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Messages - goschman

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Beer Recipes / Re: wheat beer category
« on: October 29, 2015, 01:42:08 PM »
After looking through the guidelines again, this just may be one of those beers that doesn't fit although it should. If I upped the amount of wheat, and ditched the orange zest and coriander, it would probably fit more appropriately.

That still doesn't answer where I would enter this but I suppose if all else failed it could go into Specialty or SHV

Beer Recipes / wheat beer category
« on: October 29, 2015, 12:48:06 PM »
I entered this into 1D. American Wheat corresponding to the 2015 guidelines. My scores did not come back great because the judges thought it was misentered. Fortunately, the overall consensus was that they thought it was a good beer just not an American Wheat. From what I recall, it's malt character was too clean with not enough 'wheat' flavor. I cannot disagree and their comments made sense. I assume this is related to the actual malsters (grain types) that were used. It is very comparable to New Belgium's Sunshine Wheat for those that are familiar.

50% Pilsner
40% white wheat
10% flaked wheat

~20 IBU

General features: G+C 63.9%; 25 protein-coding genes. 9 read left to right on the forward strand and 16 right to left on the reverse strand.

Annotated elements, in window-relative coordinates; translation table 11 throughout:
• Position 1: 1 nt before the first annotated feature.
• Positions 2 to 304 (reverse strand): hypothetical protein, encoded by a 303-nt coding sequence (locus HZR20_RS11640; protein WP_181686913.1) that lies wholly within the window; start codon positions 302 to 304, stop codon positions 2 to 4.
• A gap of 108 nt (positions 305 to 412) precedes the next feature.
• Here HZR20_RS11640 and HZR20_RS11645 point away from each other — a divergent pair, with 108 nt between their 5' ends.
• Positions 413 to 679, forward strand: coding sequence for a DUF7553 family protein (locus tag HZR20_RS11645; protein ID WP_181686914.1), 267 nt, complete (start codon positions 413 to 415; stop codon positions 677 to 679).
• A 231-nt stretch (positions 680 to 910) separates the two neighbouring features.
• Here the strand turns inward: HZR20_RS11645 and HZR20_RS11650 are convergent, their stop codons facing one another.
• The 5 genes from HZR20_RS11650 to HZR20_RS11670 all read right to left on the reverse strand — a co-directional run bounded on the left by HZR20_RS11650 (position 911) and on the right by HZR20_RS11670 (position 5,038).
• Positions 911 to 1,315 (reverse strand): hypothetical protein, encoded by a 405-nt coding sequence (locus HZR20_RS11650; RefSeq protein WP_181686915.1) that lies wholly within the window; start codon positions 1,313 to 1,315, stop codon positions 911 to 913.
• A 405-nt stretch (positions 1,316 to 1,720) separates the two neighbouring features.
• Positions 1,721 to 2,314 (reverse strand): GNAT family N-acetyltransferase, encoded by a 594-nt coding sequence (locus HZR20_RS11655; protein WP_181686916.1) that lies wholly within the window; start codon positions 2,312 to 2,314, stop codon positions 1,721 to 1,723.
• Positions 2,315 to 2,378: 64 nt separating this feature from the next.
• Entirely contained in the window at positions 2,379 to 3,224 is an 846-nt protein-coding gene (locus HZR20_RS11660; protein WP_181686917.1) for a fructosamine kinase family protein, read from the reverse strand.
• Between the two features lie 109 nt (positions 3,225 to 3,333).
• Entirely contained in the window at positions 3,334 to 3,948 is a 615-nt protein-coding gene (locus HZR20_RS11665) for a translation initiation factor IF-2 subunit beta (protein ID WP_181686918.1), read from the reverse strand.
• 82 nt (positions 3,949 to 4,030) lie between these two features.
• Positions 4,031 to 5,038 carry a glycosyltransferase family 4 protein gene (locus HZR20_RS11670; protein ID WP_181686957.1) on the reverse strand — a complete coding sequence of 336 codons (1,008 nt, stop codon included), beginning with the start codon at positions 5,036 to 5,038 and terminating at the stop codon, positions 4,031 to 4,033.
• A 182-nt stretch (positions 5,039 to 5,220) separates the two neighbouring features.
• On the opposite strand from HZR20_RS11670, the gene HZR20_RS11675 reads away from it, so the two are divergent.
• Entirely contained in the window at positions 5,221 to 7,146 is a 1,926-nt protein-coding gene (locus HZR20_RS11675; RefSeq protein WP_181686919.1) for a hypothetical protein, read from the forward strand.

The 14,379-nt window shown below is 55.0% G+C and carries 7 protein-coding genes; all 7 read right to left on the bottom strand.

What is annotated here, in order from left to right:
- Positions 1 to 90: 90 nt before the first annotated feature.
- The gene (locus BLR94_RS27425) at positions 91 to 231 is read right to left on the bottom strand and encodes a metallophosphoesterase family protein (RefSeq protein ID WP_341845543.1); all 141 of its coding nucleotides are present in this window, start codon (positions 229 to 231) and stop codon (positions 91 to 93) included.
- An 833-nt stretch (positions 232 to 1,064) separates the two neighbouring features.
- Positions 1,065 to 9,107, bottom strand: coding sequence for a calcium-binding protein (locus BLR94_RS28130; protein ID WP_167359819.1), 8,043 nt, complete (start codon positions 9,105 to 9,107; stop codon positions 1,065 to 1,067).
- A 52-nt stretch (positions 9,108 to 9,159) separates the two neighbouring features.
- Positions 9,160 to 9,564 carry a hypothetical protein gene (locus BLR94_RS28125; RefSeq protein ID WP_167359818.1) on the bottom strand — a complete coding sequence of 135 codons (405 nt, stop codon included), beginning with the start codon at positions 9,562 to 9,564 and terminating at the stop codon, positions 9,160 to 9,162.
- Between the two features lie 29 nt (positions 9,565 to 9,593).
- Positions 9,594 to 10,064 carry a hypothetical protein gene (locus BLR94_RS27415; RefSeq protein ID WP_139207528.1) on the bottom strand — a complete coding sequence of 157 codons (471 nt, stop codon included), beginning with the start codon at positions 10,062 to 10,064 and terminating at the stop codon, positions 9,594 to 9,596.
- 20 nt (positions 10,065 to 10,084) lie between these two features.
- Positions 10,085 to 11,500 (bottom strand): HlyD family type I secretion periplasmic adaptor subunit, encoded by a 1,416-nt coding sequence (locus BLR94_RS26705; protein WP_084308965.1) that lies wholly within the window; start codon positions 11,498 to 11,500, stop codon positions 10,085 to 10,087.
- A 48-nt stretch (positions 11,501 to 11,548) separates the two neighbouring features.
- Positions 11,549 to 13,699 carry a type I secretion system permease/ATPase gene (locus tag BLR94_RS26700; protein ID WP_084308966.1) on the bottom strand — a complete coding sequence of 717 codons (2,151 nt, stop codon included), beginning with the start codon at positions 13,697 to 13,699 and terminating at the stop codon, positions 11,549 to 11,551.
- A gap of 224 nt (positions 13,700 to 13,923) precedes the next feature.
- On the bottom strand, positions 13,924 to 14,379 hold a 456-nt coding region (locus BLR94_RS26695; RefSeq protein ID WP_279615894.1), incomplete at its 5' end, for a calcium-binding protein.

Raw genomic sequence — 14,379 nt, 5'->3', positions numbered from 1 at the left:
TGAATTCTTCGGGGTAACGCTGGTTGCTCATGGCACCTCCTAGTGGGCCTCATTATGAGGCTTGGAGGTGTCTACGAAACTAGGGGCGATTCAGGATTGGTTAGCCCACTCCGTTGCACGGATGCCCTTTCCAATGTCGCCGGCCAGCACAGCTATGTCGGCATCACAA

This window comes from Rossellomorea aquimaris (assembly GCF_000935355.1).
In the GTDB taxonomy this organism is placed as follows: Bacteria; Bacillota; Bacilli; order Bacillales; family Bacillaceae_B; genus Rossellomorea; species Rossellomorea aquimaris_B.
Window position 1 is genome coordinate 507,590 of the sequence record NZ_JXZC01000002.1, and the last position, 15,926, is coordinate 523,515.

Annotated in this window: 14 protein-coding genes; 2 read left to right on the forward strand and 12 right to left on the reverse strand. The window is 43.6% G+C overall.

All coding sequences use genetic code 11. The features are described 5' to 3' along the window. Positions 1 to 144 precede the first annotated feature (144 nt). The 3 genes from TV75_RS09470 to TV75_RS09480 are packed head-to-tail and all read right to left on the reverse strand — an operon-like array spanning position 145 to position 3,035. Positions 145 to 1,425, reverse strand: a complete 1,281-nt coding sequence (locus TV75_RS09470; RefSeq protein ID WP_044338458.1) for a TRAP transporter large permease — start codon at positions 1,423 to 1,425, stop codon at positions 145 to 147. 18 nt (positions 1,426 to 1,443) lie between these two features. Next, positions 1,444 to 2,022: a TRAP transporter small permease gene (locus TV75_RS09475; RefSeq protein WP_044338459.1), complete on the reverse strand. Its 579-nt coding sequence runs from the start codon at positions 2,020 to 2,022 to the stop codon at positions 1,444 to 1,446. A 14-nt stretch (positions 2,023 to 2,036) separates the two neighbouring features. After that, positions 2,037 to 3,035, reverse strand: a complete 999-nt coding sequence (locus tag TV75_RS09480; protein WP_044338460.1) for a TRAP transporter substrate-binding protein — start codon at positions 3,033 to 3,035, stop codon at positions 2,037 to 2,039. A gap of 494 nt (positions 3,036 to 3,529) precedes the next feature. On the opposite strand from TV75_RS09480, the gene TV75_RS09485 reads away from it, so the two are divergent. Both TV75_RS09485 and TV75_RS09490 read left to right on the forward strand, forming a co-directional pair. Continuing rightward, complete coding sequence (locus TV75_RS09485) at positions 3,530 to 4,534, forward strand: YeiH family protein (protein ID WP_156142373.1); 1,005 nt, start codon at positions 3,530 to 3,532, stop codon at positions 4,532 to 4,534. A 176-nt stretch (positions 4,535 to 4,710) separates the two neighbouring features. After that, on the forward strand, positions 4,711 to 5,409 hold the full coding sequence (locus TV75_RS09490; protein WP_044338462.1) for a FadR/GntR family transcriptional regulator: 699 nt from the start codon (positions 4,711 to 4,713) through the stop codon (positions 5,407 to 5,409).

Magnum - bittering
Cascade, Amarillo, Willamette - last 20 minutes of boil
Orange zest and coriander - last 5 minutes of boil

5% ABV

If this is not an American Wheat, what should it be? American Blonde? I don't necessarily plan to enter it again I am just a bit confused as to where it should fit.

General Homebrew Discussion / Re: millenium hops
« on: October 28, 2015, 02:44:19 PM »
I used to love Widmer which uses their own hop blend called Alchemy that is apparently a mix of Millenium, Warrior, and smaller amounts of Horizon. It's harder to find their beer here now but I have not really heard too much about Millenium hops other than that.

Ingredients / Re: specialty malts for brown ale
« on: October 28, 2015, 02:37:55 PM »
That is very helpful. Thank you.

After all of this, I may just leave the recipe alone but toast the flaked oats. I have seen on another thread that it's impact is debatable but it can't hurt to try.

Ingredients / Re: specialty malts for brown ale
« on: October 28, 2015, 01:04:07 PM »
Ah-ha! Makes sense to me now. Basically a play on an english brown of some sort with a german twist.